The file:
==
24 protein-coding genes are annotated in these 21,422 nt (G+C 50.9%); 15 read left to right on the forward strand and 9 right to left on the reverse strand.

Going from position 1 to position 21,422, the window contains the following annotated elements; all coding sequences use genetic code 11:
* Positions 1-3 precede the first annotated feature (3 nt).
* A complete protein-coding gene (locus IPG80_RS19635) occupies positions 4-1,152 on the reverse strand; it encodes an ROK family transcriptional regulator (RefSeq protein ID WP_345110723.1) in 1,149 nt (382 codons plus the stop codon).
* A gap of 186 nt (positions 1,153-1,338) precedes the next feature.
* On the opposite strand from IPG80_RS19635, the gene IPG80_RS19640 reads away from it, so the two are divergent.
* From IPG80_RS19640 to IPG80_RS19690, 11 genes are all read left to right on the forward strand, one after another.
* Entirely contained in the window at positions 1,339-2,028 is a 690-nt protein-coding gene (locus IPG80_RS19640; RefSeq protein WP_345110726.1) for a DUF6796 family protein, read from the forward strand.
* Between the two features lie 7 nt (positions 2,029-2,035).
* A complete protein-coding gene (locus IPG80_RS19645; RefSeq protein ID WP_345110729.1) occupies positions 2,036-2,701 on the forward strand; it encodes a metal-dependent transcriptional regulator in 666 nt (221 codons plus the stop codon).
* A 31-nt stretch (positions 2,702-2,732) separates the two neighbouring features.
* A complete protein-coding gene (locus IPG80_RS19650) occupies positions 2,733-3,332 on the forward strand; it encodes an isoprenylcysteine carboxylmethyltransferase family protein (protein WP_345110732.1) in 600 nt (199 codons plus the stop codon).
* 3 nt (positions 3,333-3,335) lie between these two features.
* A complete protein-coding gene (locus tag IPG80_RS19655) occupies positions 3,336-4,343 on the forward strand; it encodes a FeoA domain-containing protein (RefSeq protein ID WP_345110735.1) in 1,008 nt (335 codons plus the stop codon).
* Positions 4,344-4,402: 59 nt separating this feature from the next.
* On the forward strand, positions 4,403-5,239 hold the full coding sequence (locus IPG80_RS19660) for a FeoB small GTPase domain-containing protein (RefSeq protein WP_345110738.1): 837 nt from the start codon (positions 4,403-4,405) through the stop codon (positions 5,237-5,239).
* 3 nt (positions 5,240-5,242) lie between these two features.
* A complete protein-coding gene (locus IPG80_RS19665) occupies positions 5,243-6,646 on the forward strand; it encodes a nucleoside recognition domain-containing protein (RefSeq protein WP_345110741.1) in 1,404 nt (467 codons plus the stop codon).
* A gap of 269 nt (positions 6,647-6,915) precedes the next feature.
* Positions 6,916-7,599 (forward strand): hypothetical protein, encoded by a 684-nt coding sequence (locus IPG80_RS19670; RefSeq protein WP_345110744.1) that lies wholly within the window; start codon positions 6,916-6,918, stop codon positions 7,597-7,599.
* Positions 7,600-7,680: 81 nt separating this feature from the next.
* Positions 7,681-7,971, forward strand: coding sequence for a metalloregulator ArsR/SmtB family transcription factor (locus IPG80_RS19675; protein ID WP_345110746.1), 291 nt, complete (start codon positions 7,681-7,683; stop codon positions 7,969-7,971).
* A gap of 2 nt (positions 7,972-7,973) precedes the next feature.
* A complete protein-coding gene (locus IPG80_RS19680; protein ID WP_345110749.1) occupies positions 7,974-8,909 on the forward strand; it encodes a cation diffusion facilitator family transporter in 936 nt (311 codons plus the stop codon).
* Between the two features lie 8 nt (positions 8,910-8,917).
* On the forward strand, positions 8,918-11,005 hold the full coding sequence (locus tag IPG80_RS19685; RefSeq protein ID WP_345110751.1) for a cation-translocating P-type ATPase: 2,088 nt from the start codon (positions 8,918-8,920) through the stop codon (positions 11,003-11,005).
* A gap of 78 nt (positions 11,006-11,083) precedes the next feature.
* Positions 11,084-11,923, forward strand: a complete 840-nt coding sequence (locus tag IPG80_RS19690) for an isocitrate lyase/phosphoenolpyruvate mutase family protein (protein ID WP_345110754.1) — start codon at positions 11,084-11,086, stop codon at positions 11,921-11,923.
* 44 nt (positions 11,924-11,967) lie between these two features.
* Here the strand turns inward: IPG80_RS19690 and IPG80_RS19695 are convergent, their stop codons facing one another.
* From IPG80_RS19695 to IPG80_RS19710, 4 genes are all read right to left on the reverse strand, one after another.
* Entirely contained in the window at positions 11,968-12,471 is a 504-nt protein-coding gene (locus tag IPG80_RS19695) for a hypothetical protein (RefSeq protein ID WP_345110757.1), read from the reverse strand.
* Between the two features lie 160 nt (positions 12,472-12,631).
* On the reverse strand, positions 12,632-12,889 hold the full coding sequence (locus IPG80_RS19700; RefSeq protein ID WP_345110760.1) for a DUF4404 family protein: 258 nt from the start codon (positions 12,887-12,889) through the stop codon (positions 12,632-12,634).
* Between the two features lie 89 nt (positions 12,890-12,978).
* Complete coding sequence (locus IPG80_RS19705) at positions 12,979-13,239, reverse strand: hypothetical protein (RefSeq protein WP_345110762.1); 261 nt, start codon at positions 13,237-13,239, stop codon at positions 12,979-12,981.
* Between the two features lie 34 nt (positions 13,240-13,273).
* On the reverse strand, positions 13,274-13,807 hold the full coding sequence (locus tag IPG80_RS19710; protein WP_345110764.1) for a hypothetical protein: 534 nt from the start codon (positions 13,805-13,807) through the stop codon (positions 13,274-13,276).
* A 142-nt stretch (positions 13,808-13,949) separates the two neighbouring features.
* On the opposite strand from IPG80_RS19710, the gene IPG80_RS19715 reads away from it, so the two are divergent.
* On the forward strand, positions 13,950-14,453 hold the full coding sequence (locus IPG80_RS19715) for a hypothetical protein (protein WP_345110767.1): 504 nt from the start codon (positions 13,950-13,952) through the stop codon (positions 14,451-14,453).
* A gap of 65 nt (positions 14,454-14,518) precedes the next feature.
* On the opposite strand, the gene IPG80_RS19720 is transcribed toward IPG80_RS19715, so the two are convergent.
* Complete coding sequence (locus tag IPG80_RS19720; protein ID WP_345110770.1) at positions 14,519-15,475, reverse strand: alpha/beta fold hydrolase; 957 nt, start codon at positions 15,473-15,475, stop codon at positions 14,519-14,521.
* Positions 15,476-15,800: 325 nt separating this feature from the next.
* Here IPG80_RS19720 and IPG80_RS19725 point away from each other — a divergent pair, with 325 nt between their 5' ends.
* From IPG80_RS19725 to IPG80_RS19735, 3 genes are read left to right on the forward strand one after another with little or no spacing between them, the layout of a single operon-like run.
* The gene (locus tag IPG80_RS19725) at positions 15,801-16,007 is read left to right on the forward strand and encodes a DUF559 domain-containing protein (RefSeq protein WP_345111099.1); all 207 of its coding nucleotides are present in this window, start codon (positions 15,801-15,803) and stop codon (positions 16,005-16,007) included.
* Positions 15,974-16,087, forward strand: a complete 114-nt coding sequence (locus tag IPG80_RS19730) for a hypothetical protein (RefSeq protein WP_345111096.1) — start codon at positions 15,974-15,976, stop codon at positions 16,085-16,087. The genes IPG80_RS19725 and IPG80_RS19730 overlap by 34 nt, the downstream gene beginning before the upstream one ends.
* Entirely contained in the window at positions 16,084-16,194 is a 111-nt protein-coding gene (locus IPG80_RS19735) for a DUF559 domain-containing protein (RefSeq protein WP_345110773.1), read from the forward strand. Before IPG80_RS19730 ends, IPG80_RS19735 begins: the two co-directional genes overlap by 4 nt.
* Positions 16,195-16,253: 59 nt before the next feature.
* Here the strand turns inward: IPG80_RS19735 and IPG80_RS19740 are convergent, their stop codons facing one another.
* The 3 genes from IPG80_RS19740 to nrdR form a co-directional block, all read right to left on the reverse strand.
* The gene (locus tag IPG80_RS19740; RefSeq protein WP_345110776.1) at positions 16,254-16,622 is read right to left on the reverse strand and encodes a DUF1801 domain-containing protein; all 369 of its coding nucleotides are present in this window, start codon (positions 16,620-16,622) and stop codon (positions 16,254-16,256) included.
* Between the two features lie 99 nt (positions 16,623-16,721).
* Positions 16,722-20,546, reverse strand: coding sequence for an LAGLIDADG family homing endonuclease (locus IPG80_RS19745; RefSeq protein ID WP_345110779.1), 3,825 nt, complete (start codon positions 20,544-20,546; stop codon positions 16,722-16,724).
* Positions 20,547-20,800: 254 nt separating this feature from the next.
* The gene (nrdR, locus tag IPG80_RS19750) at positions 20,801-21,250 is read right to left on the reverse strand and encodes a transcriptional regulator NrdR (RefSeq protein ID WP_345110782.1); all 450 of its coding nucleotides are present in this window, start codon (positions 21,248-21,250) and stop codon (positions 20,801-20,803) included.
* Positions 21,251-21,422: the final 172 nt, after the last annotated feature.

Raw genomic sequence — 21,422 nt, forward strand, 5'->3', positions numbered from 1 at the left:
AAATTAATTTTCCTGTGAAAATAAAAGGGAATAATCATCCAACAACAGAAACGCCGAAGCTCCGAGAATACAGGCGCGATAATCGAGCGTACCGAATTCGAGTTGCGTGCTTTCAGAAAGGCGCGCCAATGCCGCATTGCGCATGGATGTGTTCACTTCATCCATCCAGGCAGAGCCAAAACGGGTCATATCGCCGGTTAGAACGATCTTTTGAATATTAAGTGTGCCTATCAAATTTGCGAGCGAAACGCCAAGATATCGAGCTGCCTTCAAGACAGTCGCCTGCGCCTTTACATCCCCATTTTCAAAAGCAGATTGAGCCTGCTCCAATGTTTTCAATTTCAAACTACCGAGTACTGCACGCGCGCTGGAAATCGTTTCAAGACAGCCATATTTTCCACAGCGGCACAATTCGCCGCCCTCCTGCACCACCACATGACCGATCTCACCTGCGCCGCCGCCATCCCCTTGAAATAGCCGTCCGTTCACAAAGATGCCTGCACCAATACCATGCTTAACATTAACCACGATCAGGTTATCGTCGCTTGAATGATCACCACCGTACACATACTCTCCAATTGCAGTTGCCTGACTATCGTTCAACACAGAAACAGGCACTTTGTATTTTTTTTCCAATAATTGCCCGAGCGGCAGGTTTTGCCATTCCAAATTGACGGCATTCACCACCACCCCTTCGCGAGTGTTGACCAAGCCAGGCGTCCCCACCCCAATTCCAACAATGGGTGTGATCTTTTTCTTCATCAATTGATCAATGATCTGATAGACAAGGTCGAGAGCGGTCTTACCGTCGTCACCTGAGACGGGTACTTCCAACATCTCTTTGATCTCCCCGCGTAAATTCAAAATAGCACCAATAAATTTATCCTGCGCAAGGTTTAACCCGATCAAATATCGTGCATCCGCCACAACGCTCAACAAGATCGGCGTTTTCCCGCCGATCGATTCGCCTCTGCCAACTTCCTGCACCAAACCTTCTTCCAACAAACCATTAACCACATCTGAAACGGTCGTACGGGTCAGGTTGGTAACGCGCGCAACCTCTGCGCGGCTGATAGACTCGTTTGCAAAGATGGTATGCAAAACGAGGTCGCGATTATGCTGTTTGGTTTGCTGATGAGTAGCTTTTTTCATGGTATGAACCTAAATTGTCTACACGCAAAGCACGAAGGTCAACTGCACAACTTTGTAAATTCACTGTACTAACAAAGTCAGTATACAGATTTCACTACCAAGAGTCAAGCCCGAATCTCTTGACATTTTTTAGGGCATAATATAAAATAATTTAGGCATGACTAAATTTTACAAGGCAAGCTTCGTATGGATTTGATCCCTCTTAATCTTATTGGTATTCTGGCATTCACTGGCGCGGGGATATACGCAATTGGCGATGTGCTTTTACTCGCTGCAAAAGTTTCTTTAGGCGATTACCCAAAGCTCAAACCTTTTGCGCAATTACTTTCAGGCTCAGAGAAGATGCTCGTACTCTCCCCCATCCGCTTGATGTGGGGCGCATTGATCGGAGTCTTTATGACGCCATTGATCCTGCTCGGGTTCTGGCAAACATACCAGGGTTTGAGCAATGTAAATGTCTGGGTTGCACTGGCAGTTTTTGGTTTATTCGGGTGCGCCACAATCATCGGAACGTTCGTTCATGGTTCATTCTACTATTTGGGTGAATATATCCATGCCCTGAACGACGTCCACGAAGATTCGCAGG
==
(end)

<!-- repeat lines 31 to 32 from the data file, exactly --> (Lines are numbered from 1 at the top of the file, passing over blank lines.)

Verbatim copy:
* From IPG80_RS19695 to IPG80_RS19710, 4 genes are all read right to left on the reverse strand, one after another.
* Entirely contained in the window at positions 11,968-12,471 is a 504-nt protein-coding gene (locus tag IPG80_RS19695) for a hypothetical protein (RefSeq protein ID WP_345110757.1), read from the reverse strand.